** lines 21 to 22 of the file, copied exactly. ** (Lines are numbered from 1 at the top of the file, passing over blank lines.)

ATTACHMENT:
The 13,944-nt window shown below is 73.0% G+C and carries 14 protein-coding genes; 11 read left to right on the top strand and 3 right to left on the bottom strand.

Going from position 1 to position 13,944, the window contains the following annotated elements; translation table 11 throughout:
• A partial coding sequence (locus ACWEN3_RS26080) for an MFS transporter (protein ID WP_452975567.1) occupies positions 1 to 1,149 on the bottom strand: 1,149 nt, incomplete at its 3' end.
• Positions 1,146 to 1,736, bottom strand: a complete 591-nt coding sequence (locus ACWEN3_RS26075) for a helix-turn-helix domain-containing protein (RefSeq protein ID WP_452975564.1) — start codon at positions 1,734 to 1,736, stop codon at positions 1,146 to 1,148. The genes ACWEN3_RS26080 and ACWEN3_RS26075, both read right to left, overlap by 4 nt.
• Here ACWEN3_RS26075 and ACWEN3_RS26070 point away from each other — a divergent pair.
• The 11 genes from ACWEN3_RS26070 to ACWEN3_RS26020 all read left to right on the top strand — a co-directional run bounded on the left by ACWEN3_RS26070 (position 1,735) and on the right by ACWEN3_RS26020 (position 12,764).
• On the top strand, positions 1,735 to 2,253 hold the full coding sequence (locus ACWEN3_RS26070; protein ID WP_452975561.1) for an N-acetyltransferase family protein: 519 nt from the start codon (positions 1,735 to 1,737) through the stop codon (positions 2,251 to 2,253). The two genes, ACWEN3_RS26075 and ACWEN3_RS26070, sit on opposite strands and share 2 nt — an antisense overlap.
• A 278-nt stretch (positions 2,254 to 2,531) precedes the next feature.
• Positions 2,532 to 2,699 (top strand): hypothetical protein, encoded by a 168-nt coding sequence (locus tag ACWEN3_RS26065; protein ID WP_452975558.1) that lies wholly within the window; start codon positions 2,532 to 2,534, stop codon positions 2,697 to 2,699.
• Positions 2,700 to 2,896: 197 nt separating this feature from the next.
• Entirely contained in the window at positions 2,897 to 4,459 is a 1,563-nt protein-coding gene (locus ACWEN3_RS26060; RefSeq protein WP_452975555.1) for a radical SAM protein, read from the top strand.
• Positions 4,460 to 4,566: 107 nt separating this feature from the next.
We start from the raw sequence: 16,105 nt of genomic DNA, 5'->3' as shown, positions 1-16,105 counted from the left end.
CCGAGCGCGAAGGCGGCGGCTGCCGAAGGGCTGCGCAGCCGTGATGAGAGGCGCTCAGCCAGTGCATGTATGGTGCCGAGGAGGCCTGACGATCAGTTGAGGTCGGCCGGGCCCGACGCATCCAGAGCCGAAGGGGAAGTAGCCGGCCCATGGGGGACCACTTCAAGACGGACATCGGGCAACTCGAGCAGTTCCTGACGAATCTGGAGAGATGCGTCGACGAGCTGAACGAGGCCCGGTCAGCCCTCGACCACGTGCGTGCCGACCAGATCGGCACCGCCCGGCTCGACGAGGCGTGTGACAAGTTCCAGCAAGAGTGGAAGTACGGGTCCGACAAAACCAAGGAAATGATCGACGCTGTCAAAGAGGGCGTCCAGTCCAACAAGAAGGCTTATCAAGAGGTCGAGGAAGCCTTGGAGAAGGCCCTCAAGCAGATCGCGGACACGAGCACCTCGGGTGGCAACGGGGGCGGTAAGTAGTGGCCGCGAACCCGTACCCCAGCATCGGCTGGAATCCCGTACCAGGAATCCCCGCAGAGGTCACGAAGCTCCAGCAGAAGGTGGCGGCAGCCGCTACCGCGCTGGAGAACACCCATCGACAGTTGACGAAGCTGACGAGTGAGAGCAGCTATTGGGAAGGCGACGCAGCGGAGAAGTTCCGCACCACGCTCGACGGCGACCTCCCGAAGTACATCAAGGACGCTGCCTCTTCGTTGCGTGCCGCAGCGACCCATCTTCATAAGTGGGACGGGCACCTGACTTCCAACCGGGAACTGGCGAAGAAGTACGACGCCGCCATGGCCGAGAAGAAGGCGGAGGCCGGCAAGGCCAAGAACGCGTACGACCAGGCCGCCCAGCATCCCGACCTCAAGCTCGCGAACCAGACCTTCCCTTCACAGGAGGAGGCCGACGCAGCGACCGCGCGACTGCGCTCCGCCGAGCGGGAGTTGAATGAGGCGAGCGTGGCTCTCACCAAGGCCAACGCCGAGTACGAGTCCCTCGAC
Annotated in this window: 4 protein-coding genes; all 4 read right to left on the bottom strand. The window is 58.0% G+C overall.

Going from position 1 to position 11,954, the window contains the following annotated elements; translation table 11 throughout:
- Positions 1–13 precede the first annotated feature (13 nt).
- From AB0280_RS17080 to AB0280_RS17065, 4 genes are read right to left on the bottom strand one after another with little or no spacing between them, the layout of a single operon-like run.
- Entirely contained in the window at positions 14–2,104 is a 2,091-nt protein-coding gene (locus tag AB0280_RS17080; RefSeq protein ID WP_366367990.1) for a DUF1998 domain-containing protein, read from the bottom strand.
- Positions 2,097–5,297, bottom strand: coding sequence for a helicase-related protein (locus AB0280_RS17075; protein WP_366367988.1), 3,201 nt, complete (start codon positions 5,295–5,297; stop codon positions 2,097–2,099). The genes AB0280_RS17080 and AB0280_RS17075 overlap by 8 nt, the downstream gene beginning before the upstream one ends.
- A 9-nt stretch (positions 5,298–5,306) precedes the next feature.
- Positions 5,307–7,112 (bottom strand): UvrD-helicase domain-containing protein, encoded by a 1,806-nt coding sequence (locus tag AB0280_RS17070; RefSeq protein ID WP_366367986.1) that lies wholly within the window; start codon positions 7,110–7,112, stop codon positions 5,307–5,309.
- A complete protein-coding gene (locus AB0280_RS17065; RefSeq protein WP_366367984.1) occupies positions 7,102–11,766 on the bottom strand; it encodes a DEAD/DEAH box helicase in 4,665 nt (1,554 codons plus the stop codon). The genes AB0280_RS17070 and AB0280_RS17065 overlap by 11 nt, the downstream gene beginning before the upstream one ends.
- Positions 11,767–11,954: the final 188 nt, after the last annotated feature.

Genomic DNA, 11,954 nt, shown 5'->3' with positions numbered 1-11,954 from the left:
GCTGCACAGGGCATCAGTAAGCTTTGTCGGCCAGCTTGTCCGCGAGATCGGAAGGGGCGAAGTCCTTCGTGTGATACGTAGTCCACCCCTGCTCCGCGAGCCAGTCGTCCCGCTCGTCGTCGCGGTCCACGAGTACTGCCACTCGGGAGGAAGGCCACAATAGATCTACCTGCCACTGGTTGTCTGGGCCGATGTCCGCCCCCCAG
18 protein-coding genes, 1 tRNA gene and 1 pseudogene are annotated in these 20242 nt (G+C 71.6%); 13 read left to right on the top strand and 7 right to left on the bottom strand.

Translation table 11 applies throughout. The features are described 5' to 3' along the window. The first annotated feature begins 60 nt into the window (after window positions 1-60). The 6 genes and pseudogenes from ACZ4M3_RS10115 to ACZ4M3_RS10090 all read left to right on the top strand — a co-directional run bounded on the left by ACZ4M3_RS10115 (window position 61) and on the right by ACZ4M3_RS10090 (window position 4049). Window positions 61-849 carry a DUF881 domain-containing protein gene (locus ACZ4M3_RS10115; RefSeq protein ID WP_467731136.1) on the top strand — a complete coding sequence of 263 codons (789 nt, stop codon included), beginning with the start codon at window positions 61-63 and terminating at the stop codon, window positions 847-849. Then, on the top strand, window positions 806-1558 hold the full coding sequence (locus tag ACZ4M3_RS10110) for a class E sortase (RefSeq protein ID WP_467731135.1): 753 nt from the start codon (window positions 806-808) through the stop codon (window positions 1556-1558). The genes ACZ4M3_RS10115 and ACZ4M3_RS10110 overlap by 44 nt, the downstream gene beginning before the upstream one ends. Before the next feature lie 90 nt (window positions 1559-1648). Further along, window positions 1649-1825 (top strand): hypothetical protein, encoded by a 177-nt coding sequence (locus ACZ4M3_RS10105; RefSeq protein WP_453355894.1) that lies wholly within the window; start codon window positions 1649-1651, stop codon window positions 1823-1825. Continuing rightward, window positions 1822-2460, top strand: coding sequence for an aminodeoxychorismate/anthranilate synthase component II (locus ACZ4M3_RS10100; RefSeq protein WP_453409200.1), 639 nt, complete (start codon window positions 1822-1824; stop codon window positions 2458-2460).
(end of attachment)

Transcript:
- A 9-nt stretch (positions 5,298–5,306) precedes the next feature.
- Positions 5,307–7,112 (bottom strand): UvrD-helicase domain-containing protein, encoded by a 1,806-nt coding sequence (locus tag AB0280_RS17070; RefSeq protein ID WP_366367986.1) that lies wholly within the window; start codon positions 7,110–7,112, stop codon positions 5,307–5,309.